The statistical significance between the groups of qRT-PCR and western blotting experiments were determined by the unpaired Student’s t-test. The values from qRT-PCR were expressed as the means ± SD (N = 6) and from ChIP-qPCR were expressed as the means ± SD (N = 3) and the measurements from western blotting were expressed as the means ± SD (N = 3). p < 0.05 was chosen statistically significant. N number indicated the number of rats each of which was used as single donor.
Transcriptional repression of adipogenic genes upon estrogen treatment in MSC
To determine whether the expression of adipogenic genes changes in the presence of estrogen, we first analyzed the transcription levels of key adipogenic genes; PPARγ, C/EBPα, and Adipsin in MSCs isolated from normal females (female) and ovariectomized rats (ovex). MSCs were incubated for 14 days in the presence and absence of estrogen. Previously, the inhibitory effect of estrogen on the expression of adipogenic differentiation markers in MSCs was reported (Zhao et al., 2011). According to our results, estrogen treatment caused significant downregulation of PPARγ (Fig. 1A), C/EBPα (Fig. 1B) and Adipsin (Fig. 1C) in MSC obtained from both normal female and ovex rat. In addition to this, estrogen deficiency results in increased mRNA expression of PPARγ, C/EBPα, and Adipsin. The transcript levels of the major regulators of adipogenesis are significantly higher in ovex-MSCs compared to normal female-MSCs, suggesting that estrogen deficiency may associate with the adipogenic commitment of MSCs.
Physical interaction of ERα with EZH2
To address the epigenetic mechanism underlying the suppressive effect of estrogen on the adipogenic genes, firstly we investigate the functional link between ERα and EZH2 and analyzed whether the two proteins could interact. EZH2 catalyzes methylation of H3K27 which is a histone modification associated with gene repression. To address this issue, the co-IP assay was performed. The MSCs isolated from normal female and ovex animals were incubated with estrogen. Immunoprecipitation was performed in the MSC protein extract using ERα antibody followed by blotting with anti-EZH2 antibody. The direct interaction between ERα and EZH2 both in normal and ovex MSC was indicated (Fig. 2). Notably, the ERα-EZH2 interaction tends to be induced strongly upon estrogen treatment in ovex group. In the light of these observations, we strongly suggest that estrogen-dependent adipogenic gene regulation might occur through the direct interaction of ERα with EZH2 to mediate the H3K27 methylation on the promoter of adipogenic genes. Moreover, estrogen administration may possess a much stronger effect on gene expression and differentiation in ovex-MSCs than normal female-MSCs.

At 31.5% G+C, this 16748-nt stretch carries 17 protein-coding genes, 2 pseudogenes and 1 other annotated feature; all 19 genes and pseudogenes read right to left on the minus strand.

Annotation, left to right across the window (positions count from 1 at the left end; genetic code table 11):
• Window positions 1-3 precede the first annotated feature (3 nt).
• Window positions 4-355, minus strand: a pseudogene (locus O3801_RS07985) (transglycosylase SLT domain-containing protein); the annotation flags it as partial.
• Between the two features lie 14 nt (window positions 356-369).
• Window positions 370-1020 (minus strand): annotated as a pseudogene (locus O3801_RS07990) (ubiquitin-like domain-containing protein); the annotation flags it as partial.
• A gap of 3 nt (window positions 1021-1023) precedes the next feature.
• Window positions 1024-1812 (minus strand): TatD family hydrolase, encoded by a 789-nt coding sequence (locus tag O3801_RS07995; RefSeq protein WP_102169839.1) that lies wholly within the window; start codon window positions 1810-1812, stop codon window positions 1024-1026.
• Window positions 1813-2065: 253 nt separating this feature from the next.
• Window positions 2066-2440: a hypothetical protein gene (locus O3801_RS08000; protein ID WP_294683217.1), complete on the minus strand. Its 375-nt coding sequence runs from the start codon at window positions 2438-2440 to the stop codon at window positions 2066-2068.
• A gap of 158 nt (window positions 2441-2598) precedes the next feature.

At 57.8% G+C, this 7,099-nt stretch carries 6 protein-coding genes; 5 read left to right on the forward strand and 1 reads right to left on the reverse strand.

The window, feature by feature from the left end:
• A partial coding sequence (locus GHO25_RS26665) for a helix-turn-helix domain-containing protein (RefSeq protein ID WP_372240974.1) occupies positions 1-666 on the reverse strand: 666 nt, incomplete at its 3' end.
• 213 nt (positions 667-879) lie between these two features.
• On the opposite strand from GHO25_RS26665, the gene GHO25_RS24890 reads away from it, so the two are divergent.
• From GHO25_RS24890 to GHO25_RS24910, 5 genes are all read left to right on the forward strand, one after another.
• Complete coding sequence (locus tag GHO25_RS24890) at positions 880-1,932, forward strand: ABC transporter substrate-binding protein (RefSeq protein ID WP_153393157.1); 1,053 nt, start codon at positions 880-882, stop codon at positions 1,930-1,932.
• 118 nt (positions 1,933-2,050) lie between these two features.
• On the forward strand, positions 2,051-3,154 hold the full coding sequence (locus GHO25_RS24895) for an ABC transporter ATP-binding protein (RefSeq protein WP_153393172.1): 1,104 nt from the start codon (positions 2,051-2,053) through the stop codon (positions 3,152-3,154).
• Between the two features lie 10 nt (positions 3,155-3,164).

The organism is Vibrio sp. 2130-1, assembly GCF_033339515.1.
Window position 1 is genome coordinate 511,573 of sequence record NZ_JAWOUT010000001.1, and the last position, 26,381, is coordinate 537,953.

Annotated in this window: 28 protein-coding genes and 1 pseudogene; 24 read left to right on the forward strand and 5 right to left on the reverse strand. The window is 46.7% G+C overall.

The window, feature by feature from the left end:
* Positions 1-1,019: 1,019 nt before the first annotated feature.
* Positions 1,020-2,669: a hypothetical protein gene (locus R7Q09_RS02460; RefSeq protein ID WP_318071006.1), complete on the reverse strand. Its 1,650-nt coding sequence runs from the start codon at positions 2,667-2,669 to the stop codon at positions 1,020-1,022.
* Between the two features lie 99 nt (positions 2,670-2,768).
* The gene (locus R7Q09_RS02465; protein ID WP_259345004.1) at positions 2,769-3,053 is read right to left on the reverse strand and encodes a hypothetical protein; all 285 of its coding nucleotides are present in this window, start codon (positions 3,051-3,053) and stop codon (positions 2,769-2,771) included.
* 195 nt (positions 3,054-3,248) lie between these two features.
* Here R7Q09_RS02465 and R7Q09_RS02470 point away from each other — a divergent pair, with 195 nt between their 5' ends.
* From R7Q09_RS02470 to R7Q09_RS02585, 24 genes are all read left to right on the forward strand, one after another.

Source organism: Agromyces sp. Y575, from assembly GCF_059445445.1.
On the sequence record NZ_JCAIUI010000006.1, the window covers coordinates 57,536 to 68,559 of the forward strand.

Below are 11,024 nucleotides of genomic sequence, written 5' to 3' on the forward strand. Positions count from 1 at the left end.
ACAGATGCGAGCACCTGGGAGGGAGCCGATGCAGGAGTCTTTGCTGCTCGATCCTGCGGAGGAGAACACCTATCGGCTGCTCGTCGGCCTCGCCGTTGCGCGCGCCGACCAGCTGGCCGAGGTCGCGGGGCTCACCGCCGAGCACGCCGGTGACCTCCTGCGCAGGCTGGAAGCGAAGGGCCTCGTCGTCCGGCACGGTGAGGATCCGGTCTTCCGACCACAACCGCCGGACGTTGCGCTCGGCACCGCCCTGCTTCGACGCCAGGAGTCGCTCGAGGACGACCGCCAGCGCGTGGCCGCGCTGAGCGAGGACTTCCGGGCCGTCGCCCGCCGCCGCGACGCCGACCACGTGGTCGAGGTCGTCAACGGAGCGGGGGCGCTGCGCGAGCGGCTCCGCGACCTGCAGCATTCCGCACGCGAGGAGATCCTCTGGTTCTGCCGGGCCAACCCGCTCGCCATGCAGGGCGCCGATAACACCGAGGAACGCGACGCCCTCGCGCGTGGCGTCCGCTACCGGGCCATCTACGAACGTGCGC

Binding of ERα and methylated H3K27 on adipogenic genes upon estrogen treatment
After indicating the direct interaction between ERα and EZH2, to further understand the cross-talk between ERα and histone modifications, we next examined whether ERα regulates the methylation status of H3K27 in an estrogen-dependent manner. To test this possibility, we performed a conventional ChIP-qPCR assay to analyze the binding status of ERα, H3K27me2, and H3K27me3 on PPARγ, C/EBPα, and Adipsin genes. In ChIP assay, Tamoxifen was also used as an antagonist to ERα to validate the effect of estrogen on binding of ERα and methylated H3K27. MSCs isolated from normal female and ovex rats were incubated either with estrogen or tamoxifen. We have shown that estrogen treatment induces almost three fold in the binding of ERα on PPARγ gene, and almost tenfold on C/EBPα in MSCs isolated from both normal (Fig. 3A) and ovex rat (Fig. 3B). In particular, estrogen treatment stimulated the binding of ERα to Adipsin almost ten fold in female group and 25 fold in ovex group. This result suggests that ERα is directly involved in adipogenic gene expression via binding on PPARγ, C/EBPα, and Adipsin genes in MSCs. The enhancement in the occupancies of H3K27me2 and H3K27me3 after estrogen treatment on the adipogenic genes was also observed (Figs. 3C–3F). The existence of H3K27me2 induced by estrogen more than two fold on PPARγ and more than five fold on Adipsin both in female and ovex MSCs. The accumulation of H3K27me2 on C/EBPα was dramatically reached up to 40 fold in female and up to 20 fold in ovex (Figs. 3C–3D). Similar to H3K27me2, estrogen treatment also increased the H3K27me3 binding more than three fold on PPARγ and more than five fold on C/EBPα and Adipsin genes (Figs. 3E–3F). Especially the accumulation level reached up to 20 fold on Adipsin and C/EBPα in female and ovex groups, respectively. Tamoxifen treatment significantly decreased the enrichment of ERα, H3K27me2 and H3K27me3 on adipogenic genes in female groups (Figs. 3A–3E). On the other hand, in the ovex groups, we did not observe this significant reduction of H3K27me2 and H3K27me3 on C/EBPα and Adipsin genes (Figs. 3D–3F). Taken together, our data demonstrated that the downregulation of transcription of PPARγ, C/EBPα, and Adipsin may be correlated with the increased recruitment of H3K27me2 and H3K27me3 on the promoter regions.
CpG methylation status in the promoter regions of adipogenic transcription factors